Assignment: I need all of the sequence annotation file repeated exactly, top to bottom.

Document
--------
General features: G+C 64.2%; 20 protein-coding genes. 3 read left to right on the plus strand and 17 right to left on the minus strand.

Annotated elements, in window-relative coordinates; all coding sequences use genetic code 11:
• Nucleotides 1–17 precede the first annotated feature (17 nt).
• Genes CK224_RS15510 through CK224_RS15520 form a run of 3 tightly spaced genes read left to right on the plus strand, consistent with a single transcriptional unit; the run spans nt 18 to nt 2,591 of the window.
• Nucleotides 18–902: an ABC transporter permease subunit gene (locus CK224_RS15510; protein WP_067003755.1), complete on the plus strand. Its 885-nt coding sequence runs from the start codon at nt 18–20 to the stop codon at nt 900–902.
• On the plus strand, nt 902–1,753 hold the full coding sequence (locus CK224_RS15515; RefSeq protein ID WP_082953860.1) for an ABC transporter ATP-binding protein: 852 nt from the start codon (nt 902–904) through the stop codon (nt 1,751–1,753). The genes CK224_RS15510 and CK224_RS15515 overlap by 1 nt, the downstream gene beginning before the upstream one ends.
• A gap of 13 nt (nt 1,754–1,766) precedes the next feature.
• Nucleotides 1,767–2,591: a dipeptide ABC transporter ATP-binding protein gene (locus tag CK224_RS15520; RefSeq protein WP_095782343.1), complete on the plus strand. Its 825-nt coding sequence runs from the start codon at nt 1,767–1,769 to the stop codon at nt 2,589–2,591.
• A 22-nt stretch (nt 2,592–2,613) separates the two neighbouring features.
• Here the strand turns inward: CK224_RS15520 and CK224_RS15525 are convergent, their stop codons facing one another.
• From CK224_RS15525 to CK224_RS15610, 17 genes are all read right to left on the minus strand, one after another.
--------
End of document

General features: G+C 64.2%; 20 protein-coding genes. 3 read left to right on the plus strand and 17 right to left on the minus strand.

Annotated elements, in window-relative coordinates; all coding sequences use genetic code 11:
• Nucleotides 1–17 precede the first annotated feature (17 nt).
• Genes CK224_RS15510 through CK224_RS15520 form a run of 3 tightly spaced genes read left to right on the plus strand, consistent with a single transcriptional unit; the run spans nt 18 to nt 2,591 of the window.
• Nucleotides 18–902: an ABC transporter permease subunit gene (locus CK224_RS15510; protein WP_067003755.1), complete on the plus strand. Its 885-nt coding sequence runs from the start codon at nt 18–20 to the stop codon at nt 900–902.
• On the plus strand, nt 902–1,753 hold the full coding sequence (locus CK224_RS15515; RefSeq protein ID WP_082953860.1) for an ABC transporter ATP-binding protein: 852 nt from the start codon (nt 902–904) through the stop codon (nt 1,751–1,753). The genes CK224_RS15510 and CK224_RS15515 overlap by 1 nt, the downstream gene beginning before the upstream one ends.
• A gap of 13 nt (nt 1,754–1,766) precedes the next feature.
• Nucleotides 1,767–2,591: a dipeptide ABC transporter ATP-binding protein gene (locus tag CK224_RS15520; RefSeq protein WP_095782343.1), complete on the plus strand. Its 825-nt coding sequence runs from the start codon at nt 1,767–1,769 to the stop codon at nt 2,589–2,591.
• A 22-nt stretch (nt 2,592–2,613) separates the two neighbouring features.
• Here the strand turns inward: CK224_RS15520 and CK224_RS15525 are convergent, their stop codons facing one another.
• From CK224_RS15525 to CK224_RS15610, 17 genes are all read right to left on the minus strand, one after another.